Goodenough said he thinks the city attorney is meant to advise the Council independently of what the city manager would like to get done.
“I just believe the city attorney needs to be told you work for us, you don’t work for the city manager,” he said.
Goodenough said that another thing that he thinks makes him a good candidate is that he attempts to get at the primary root of problems. He also thinks he’d be able to work with all the Council members despite having some differences of opinion.
“I’ve enjoyed working with everybody I’ve ever served with, legislators I worked with, everybody,” he said. “I have usually a different voice in many ways because I always look for the root of the problem, not just the symptoms.”
“A lot of people in jail are mentally ill,” Goodenough said. “There is kind of a revolving door of mentally ill people [put in jail]. To really get to the root of that, I think you have to delve into how do we keep people stable. Of course, that delves into the health care system.”
“If you get at the root of the problem you save money over the long run. There are non dangerous people in jail because they can’t afford bail to get out. The purpose of jail is to make sure people show up to their court case. I think a lot of people could be released on their own recognizance.”
He said that he is generally in favor of City Manager Carter Napier’s suggestion that the Council consider joining the state’s health insurance pool.
“Generally the bigger the pool the better able you are to absorb costs,” he said.
He doesn’t think that the most recent animal control ordinance changes totally addressed what it needed to.
“The most important part of an animal ordinance is to keep vicious dogs under control,” Goodenough said. “I’m not convinced that the changes really got into that.”
“I’m not convinced that the new language is any more effective at dealing with vicious dogs than the old one.”
He said that what needs to be done is to ensure that Metro Animal Control officers are clearly told that dealing with vicious animals is their top priority.
Goodenough would also like to see some procedural changes to ensure government transparency.
He said that work sessions should be held in the large room at City Hall rather than in the smaller room next door so that everyone who wants to sit in has plenty of space.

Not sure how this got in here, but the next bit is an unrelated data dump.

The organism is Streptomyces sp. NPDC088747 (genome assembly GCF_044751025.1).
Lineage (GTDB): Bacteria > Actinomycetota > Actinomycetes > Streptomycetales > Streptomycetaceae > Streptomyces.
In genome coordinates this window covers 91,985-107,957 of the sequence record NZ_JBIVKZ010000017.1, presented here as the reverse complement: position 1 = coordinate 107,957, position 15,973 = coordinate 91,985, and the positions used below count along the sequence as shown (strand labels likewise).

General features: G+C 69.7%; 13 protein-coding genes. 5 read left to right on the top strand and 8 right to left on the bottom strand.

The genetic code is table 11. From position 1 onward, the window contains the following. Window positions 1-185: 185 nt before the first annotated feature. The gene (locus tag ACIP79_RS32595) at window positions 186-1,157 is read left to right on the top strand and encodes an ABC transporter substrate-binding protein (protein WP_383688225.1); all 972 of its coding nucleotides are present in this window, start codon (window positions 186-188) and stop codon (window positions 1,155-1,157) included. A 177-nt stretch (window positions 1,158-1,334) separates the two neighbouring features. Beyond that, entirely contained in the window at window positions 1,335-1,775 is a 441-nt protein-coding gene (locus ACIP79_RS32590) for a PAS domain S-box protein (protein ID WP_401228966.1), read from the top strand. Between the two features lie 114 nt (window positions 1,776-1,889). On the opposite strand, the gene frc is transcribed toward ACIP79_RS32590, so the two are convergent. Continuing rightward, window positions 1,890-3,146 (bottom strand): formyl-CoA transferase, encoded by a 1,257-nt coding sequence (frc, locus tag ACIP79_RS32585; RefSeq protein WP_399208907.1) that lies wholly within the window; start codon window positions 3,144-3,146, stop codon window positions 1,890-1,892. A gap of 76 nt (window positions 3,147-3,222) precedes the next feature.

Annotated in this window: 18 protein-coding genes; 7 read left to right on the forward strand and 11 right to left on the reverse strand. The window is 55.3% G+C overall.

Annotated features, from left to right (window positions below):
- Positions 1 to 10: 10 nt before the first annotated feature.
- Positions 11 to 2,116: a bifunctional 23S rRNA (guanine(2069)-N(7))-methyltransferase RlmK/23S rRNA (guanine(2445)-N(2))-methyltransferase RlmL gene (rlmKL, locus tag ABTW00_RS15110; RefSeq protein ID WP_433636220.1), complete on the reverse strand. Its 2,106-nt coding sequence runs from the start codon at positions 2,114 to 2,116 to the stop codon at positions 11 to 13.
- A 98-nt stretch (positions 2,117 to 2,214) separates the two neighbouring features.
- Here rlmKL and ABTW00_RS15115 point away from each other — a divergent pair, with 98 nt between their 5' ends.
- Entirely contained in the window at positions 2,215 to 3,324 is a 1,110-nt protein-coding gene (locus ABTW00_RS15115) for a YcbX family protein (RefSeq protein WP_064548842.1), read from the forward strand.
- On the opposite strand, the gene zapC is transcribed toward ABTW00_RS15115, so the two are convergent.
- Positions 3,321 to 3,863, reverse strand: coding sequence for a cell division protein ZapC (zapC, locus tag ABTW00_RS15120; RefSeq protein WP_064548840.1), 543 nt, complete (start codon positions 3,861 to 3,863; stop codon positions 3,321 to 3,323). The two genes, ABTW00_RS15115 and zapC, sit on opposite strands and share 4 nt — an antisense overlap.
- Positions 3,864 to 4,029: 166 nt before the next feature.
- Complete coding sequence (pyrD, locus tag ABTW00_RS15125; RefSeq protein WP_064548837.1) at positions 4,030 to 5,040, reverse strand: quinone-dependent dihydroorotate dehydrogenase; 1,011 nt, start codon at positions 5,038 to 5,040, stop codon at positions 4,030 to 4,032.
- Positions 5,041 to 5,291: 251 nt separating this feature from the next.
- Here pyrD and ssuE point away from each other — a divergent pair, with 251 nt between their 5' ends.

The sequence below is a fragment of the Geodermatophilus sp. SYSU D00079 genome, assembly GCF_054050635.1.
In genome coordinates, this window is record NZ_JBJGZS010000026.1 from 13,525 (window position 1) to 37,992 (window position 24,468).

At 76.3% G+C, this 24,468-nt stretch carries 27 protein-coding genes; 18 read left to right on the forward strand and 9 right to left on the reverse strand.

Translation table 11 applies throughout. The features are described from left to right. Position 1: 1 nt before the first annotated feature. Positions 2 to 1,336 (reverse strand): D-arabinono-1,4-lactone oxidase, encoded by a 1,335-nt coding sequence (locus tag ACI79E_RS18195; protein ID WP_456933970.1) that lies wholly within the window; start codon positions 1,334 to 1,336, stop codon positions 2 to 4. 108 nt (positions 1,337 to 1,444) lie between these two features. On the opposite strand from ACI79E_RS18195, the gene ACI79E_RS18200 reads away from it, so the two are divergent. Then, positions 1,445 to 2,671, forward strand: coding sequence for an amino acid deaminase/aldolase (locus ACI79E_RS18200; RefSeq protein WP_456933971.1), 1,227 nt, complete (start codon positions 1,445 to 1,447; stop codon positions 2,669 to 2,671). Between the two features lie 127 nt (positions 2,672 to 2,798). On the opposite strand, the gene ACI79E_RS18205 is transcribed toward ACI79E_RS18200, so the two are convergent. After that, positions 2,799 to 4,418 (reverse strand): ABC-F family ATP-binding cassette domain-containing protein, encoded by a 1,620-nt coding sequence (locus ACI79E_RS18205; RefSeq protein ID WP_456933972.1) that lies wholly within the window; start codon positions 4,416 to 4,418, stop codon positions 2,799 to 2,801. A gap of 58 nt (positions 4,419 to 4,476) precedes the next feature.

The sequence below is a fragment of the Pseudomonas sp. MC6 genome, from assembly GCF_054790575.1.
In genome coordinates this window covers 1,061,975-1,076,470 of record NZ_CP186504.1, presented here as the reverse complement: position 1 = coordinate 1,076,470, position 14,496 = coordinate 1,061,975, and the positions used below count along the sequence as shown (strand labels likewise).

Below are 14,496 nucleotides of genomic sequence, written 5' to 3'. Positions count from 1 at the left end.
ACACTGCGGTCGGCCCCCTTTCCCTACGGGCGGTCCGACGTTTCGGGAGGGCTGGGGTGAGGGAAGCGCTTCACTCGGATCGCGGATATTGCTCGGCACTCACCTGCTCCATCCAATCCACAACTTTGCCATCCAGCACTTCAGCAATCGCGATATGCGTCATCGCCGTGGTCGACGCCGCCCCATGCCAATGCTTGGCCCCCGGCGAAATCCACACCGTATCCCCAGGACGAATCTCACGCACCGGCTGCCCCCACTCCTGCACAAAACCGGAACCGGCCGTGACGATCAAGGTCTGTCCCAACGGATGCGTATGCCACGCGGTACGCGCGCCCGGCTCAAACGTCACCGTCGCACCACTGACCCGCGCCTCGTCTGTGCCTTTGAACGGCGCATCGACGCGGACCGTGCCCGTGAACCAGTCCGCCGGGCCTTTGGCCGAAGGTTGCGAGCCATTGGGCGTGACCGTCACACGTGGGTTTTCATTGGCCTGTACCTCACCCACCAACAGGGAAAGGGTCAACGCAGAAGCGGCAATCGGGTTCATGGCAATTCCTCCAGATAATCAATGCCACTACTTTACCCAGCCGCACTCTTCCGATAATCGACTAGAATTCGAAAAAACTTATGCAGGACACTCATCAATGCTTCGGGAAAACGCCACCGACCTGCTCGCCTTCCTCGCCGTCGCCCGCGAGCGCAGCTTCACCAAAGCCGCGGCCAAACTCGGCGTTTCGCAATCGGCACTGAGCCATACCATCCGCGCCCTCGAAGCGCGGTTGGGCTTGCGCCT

“Transparency to me is making sure there is enough seats for everyone that is interested,” he said.
He also thinks that Council should hold special public meetings when it comes to controversial topics such as the over-serving rules.
He’s also a little bit skeptical of the Ward system for electing City Council members.
“Every ordinance applies to every Casper citizen, so I don’t really see it as Ward specific unless it is a zoning issue or something like that,” he said.
Goodenough says that he is active on Facebook and is willing to debate his online critics face-to-face.
“I’m a Facebook warrior on a constant basis,” he said. “Most of what I do is fight fake news. It is a social wide problem that people buy into these totally phony narratives. They have just internalized it.”
He said that meeting people in person would help the public develop a greater sense of trust in their Council members.
“People don’t have trust in elected officials,” Goodenough said. “They think they’re all in it for the money. Part of it is that politicians don’t get out and about in the community like they did.”
He’s recently challenged some Facebook commenters to debates.
“I do that since it doesn’t ever happen, but I’m actually pretty willing to do it,” he said. “Debates are important not just for candidates but for issues.”
Goodenough said that he did some debates with former Wyoming House Representative Diemer True.
“I actually did that successfully way back in the day,” he said. “We weren’t running against each other. People showed up because they wanted to see me get beat to a pulp.”
Goodenough said that he graduated from Kelly Walsh and went on to get his degree in forestry from the University of Montana.
After that, he spent two years in the Peace Corps in Guatemala.
“It was very eye opening,” Goodenough said. “That’s really what sparked my interest in government. The government was murdering its citizens. tens of thousands, probably hundreds of thousands of murders.”
Information about the Guatemalan genocides can be found online.
Friday, July 19 is the last day for people to apply to fill the Ward III vacancy.
NOTE: If you are applying to fill the Ward III vacancy and would like to speak with an Oil City reporter, please email us at email@example.com.